When looking for a new home, it can be difficult to gather enough information to accurately compare areas of interest. The town you choose must be compatible with your personal needs and wants (as well as those of your family!). And, learning this information can require scouring the internet for hours. Luckily, I’m here to introduce you to the towns of Northwest Indiana and the things that make each one unique. I will point out some history, fun locations, and points of interest for your consideration.
Looking to learn more about the neighborhoods that make up the Region? We’ll start with some interesting facts about Lowell and the surrounding towns of Schneider and Lake Village.
Past and Present
- Founded by Melvin Halsted in 1852, Lowell was originally a milling town nestled near the edge of rich hunting grounds. In fact, the town is named after Lowell, Massachusetts, which had a similar milling industry at the time of Lowell’s founding.
- Today, you can find plenty of antique shops and eateries in the historic downtown district of Lowell. These newer businesses reside in the old, brick storefronts that still grace the streets of downtown!
- Just south of Lowell is the little town of Schneider, IN. Located in the Kankakee River Valley, the area originally attracted hunters and trappers taking advantage of the lush marshland. Today, Schneider students attend classes in the Tri-Creek School Corporation with Lowell students, and the communities share many public works.
- Just over the border into Newton County is Lake Village, IN. Initially a spot for trading, Lake Village was once part of the Grand Kankakee Marsh and sat on the banks of Beaver Lake, which was drained in the 1800s. Although Lake Village has its own school district, the area shares many businesses and recreational areas with Lowell and Schneider.
Places With History
- Lowell has multiple homes and areas that are recognized on the National Register of Historic Places, including the James Brannon House, Melvin A. Halsted House, Charles E. Nichols House, and J. Claude Rumsey House. Most notably, the Lowell Commercial District itself is on the registry!
Points of Interest
- Chicago commuters can expect about a 1-2 hour commute to the city via I-94 or I-65. In turn, residents of Lowell appreciate more space and a quieter, rural lifestyle compared to other towns in Lake County.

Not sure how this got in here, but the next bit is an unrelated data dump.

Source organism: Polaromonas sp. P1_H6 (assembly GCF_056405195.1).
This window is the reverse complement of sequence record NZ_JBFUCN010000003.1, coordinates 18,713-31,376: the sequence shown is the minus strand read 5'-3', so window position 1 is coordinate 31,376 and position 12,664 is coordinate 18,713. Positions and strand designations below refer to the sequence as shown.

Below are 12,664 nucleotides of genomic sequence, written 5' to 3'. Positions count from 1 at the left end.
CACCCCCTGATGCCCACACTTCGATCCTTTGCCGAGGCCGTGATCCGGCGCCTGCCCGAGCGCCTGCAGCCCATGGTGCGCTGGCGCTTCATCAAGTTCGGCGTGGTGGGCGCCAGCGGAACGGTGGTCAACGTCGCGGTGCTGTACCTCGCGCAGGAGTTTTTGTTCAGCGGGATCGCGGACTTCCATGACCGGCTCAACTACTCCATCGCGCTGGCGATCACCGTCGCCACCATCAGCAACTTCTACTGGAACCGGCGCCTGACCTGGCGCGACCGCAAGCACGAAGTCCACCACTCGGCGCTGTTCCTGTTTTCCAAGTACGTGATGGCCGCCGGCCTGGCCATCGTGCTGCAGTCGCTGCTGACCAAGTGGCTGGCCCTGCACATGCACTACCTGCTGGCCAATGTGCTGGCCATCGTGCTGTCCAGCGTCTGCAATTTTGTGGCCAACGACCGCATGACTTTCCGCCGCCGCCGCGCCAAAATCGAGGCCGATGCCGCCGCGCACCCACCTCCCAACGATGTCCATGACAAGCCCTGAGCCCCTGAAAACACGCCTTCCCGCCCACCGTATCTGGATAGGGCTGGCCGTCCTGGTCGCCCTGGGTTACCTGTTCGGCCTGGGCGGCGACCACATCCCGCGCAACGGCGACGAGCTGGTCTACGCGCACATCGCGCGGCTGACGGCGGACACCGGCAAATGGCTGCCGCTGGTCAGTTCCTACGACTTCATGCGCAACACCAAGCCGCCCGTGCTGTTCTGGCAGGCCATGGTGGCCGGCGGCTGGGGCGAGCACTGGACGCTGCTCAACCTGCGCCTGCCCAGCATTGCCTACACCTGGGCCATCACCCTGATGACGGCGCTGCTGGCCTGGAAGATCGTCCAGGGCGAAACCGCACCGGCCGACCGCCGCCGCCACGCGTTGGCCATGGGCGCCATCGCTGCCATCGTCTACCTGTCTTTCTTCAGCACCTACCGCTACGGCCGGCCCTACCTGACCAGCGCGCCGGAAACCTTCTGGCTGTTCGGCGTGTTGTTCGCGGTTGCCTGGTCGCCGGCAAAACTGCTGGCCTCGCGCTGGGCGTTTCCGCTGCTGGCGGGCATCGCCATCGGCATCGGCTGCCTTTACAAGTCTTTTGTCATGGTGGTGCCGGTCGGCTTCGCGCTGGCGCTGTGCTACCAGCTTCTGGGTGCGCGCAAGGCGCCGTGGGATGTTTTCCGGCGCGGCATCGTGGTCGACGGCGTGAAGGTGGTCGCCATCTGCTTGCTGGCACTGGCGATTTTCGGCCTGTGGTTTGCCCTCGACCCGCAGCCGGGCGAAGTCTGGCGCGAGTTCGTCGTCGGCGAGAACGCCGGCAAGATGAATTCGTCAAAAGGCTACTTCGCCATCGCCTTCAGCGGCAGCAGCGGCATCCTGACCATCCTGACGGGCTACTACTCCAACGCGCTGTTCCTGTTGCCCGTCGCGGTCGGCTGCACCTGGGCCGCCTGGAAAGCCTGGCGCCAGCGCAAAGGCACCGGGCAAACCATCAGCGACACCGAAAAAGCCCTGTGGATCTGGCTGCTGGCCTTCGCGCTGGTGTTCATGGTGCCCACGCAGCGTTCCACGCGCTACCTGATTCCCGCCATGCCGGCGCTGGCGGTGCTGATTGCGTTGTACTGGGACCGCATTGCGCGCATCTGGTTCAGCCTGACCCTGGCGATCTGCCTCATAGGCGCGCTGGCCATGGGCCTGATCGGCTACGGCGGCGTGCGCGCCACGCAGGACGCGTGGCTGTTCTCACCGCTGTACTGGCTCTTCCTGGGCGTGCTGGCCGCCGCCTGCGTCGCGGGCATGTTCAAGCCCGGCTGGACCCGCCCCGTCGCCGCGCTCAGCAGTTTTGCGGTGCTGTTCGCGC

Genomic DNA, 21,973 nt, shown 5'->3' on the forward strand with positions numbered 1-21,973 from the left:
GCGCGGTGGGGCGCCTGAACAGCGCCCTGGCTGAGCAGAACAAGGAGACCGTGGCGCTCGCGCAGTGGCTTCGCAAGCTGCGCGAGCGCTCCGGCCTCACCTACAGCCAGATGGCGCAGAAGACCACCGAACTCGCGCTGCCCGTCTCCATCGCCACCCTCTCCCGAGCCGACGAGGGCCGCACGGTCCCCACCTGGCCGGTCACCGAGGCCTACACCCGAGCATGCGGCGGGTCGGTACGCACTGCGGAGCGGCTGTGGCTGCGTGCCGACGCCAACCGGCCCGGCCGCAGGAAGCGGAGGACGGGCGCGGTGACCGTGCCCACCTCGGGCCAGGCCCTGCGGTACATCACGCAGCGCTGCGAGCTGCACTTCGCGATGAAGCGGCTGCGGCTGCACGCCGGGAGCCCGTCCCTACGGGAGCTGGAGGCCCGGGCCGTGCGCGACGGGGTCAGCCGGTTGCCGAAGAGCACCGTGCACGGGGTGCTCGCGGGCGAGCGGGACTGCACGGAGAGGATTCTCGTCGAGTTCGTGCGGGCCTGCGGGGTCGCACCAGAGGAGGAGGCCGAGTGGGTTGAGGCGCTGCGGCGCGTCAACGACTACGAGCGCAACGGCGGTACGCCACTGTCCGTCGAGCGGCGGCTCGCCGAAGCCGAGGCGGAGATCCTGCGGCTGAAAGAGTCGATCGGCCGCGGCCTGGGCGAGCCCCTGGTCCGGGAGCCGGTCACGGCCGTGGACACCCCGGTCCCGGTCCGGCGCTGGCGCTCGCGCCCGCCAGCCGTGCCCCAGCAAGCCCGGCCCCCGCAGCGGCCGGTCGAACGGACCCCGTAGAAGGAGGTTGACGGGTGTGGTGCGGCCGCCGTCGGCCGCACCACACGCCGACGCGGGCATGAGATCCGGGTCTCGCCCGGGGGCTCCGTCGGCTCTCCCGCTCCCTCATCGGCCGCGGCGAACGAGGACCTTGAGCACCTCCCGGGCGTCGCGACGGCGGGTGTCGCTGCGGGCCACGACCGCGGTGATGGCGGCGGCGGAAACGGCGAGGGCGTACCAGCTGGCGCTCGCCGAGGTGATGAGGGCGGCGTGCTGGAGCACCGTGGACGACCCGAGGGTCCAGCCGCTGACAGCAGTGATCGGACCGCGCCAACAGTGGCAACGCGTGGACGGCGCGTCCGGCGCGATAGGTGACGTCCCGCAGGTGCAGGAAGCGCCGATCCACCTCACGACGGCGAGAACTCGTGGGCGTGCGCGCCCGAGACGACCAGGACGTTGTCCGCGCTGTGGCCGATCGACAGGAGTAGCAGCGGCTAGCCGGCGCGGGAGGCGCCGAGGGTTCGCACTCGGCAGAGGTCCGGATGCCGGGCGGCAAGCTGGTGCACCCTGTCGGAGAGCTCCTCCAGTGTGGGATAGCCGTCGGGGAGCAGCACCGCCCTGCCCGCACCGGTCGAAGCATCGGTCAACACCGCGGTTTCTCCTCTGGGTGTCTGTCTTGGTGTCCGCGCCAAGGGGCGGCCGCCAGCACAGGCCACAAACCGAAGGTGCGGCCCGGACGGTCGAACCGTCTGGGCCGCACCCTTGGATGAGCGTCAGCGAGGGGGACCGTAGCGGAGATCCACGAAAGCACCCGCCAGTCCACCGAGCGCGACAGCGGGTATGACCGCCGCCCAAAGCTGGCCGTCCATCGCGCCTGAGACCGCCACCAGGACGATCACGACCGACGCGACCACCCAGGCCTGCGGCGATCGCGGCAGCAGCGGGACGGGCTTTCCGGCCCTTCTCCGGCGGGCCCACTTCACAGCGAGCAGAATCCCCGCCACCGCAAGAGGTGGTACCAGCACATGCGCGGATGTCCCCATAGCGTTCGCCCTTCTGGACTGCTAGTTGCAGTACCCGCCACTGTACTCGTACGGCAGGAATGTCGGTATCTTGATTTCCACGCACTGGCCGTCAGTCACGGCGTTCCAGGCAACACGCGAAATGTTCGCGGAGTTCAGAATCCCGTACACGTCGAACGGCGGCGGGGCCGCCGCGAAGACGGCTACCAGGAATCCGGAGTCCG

- Lowell is filled with natural green space, so take a walk around any of the town’s beautiful parks, such as Freedom Park, for a bit of relaxation.
- Although the town is not on a lake, Lowell provides easy access to both Cedar Lake (7.2 mi north) and Lake Dalecarlia (4.4 mi northeast)
- Lowell is home to an interactive, historical treasure: the Buckley Homestead. Tour the grounds, including an early 1900s schoolhouse, a farmhouse built in 1910, and an 1850s style garden and farm area with animals. Or, take a walk down any of the low impact walking trails, ranging from .16 miles to about 1 mile.
- Lowell also boasts the oldest Labor Day parade in Indiana, so stop by during September to take partake in the fun!
- Visit during fall to experience Harvest Tyme Pumpkin Patch, a place for kids of all ages to enjoy the best autumn activities: hayrides, a corn maze, a corn cannon, and more!
Places to Eat
- For casual dining, try The Mason Jar on N Liberty Street. With a focus on hearty, home-cooked meals and comfort food, it provides outstanding breakfast, lunch, and dinner options as well as a fun atmosphere for everyone in the family.
- Mi Ranchito is another hidden gem for which people travel from miles around just to get a taste. They’re particularly famous for their margaritas, with flavors such as strawberry, mango, and more.
- If you’re looking for a unique dining experience, try the Prime Rib at McVey’s Restaurant and Bar: the reviews don’t lie. There’s also a full-service martini bar for those guests who like a fresh drink with their dinner.
Interested in learning more about potential homes for sale in Lowell, Schneider, and Lake Village? Contact me today for more information.